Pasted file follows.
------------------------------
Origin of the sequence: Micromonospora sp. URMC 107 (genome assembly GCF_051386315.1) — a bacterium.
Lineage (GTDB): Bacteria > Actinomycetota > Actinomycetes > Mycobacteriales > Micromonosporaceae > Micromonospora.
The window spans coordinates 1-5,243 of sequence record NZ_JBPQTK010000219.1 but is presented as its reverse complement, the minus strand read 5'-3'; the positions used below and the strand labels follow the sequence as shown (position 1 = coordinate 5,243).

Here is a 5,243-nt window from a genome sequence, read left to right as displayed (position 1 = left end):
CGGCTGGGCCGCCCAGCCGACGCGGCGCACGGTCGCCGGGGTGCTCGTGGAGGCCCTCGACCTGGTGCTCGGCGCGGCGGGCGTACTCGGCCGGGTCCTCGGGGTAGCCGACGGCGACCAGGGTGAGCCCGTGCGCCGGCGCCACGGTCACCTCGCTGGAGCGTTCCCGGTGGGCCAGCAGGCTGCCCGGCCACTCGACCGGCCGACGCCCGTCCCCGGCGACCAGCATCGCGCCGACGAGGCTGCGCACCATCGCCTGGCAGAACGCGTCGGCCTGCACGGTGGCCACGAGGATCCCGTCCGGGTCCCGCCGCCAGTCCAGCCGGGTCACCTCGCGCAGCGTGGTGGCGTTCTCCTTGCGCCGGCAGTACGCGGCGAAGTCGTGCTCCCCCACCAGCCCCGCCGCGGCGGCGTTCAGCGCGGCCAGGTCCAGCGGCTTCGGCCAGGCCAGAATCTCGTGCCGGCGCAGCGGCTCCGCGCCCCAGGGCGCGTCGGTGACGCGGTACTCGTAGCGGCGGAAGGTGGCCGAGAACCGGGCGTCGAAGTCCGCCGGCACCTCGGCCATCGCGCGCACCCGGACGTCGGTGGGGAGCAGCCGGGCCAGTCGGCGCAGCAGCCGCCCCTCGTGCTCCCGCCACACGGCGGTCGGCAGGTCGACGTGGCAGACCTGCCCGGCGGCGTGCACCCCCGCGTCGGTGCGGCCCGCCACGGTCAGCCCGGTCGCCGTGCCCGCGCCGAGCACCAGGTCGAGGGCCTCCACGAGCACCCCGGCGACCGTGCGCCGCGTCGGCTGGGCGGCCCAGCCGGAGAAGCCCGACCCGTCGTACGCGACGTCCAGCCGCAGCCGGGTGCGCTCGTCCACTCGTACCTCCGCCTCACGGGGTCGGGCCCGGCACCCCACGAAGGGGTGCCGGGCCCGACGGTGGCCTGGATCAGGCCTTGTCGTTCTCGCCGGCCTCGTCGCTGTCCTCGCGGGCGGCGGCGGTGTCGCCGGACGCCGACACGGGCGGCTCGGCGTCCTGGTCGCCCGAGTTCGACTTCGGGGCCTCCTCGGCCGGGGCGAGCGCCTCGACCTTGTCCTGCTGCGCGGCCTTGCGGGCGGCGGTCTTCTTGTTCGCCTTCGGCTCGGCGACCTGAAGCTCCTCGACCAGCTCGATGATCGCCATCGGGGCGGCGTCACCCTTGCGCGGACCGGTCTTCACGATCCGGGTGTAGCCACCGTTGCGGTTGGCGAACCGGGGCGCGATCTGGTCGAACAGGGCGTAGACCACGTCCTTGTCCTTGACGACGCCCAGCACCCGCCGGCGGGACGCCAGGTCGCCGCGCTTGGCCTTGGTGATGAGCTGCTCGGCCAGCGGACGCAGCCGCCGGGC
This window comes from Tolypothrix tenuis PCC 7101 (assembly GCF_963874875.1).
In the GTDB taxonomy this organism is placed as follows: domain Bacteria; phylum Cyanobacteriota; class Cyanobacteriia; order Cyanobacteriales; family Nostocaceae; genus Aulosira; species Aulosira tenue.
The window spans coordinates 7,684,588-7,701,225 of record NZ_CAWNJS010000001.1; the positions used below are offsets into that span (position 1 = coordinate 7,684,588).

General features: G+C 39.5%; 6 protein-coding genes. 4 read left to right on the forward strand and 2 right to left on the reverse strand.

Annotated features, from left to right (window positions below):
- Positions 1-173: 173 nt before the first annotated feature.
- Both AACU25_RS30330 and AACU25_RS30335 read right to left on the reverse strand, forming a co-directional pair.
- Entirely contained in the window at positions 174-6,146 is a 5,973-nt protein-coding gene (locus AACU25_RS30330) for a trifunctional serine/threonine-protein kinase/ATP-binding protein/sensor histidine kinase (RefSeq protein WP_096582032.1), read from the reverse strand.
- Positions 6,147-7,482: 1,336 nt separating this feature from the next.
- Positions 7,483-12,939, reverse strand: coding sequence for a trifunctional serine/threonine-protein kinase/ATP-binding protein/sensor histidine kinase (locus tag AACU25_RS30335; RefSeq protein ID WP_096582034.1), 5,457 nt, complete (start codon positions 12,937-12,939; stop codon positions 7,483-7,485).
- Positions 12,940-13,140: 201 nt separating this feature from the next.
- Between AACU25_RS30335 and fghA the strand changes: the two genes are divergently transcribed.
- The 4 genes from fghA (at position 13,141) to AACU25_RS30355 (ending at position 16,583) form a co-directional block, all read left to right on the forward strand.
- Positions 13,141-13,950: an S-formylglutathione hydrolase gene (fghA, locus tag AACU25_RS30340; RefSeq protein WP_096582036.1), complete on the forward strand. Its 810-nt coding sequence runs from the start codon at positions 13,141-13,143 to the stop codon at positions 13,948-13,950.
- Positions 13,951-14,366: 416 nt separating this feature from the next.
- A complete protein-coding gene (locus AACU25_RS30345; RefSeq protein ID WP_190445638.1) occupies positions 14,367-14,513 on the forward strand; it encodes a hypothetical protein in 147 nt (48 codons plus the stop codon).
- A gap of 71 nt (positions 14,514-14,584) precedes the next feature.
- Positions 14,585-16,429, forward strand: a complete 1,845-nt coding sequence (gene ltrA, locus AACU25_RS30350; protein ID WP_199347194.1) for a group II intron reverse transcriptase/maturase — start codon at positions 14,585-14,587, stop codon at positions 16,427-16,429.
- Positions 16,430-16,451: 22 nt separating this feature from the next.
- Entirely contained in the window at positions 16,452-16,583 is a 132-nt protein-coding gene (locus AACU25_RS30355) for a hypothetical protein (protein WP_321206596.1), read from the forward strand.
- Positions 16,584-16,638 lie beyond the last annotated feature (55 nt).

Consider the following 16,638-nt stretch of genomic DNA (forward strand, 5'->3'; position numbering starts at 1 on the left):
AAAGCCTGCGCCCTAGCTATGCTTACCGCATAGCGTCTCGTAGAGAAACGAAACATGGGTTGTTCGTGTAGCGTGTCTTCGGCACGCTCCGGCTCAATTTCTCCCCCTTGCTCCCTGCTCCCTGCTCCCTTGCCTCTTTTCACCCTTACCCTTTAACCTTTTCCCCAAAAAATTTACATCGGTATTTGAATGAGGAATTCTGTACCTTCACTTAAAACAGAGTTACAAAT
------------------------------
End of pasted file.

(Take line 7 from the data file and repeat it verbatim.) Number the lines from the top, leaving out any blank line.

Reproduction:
In the GTDB taxonomy this organism is placed as follows: domain Bacteria; phylum Cyanobacteriota; class Cyanobacteriia; order Cyanobacteriales; family Nostocaceae; genus Aulosira; species Aulosira tenue.